By Jim Bobeck
For any state agency facing new work or spikes in existing work volumes, a critical question must be asked: Do we staff up or contract out? An agency’s workload can change in an instant, for reasons ranging from Medicaid expansion to budget freezes. These three essential principles can provide guidance on the right decision for your unique situation.
- If the long-term is not clear, then don’t invest for the long-term. If you’re not sure how long a program will last, rent don’t buy. Don’t invest in staffing your agency for short-term projects that may go away. Through a contractor, you rent staff on a temporary basis, which can be short-term or long-term if your circumstances change. When you don’t need a contractor any longer, you end the contract. It’s as simple as that.
- If you need quick staffing ramp-up, you can never hire fast enough. Particularly for those agencies still working through civil service commissions to hire candidates, you can never hire quickly enough and get qualified candidates with the skill sets you need. However, through a contract, you can immediately access companies in all sectors with experienced personnel ready to work on day 1.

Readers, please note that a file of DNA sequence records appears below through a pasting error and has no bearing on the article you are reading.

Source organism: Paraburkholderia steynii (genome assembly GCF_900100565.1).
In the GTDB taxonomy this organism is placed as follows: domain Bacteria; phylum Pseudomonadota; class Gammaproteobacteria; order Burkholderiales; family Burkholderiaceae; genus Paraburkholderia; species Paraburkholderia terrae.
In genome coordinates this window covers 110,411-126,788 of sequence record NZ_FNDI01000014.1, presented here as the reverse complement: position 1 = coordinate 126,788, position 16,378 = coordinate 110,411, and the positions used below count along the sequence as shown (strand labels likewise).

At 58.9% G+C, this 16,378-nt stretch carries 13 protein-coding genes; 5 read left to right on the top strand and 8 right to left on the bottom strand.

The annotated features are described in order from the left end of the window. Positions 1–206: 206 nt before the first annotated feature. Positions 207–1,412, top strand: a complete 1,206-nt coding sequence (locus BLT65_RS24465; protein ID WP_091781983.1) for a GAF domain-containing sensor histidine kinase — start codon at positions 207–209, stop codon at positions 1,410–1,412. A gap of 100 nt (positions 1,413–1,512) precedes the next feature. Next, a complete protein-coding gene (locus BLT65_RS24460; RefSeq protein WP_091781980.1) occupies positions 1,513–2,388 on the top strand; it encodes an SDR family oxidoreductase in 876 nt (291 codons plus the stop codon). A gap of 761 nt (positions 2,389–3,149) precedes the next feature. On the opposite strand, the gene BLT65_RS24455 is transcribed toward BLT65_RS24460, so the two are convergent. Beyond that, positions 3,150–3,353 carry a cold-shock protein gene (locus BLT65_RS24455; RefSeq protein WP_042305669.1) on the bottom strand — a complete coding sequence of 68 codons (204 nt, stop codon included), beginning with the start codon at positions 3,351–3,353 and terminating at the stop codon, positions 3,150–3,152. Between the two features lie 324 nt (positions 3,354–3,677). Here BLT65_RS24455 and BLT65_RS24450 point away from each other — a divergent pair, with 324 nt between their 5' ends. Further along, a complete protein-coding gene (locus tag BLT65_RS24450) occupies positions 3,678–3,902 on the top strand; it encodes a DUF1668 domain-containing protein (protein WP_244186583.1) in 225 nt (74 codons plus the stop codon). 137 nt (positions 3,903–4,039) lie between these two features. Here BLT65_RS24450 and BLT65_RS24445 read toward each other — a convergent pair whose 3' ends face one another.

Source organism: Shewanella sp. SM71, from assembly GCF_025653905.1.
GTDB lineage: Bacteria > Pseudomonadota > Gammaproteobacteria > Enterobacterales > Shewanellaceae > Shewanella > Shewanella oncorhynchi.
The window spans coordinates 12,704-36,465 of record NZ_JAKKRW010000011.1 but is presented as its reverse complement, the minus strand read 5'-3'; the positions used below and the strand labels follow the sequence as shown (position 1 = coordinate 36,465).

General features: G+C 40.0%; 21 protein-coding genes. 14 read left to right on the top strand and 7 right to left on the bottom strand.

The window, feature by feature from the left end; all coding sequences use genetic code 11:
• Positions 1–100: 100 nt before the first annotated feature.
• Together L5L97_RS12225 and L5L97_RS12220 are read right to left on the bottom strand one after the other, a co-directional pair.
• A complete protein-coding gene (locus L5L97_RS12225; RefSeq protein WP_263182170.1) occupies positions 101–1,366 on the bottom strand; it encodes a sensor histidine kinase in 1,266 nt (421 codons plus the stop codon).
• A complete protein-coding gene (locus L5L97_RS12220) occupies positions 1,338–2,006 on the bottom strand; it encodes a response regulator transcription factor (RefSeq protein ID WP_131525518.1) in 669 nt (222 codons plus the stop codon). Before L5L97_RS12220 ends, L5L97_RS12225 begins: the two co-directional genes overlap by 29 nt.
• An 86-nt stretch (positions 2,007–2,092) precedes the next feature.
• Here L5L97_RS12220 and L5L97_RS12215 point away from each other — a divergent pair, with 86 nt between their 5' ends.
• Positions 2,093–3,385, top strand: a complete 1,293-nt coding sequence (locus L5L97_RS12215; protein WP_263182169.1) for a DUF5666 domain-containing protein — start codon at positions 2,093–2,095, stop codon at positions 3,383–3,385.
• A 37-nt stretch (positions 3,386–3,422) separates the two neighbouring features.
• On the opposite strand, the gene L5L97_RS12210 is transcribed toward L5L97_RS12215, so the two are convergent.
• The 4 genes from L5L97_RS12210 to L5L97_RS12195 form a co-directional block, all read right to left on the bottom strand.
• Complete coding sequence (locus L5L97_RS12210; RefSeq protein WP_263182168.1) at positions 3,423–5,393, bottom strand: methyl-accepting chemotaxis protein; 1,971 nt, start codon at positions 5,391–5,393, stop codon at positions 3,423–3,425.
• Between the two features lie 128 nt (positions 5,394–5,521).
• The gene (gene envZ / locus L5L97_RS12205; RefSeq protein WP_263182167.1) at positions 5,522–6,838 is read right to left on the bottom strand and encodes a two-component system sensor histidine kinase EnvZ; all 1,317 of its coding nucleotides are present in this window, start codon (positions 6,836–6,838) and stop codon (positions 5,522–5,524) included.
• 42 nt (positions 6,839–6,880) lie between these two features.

- If it’s not an “inherently governmental task,” contract it out. When you’re considering contracting work out, consider whether the task is inherently governmental in nature. Setting policies and procedures is clearly a governmental task. But administration of your daily business processing tasks? Not inherently governmental. Answering phones for customer service, processing social service claims and making determinations, and preparing documentation can all be contracted out at a cost-effective rate. When states invest in technology on their own or hire a small army to handle paperwork, it becomes more costly and far more challenging to make scope changes later on. With contractors, you can use change orders to modify work scope. Additionally, you don’t need to worry about software upgrades or making staffing changes, such as firing or hiring.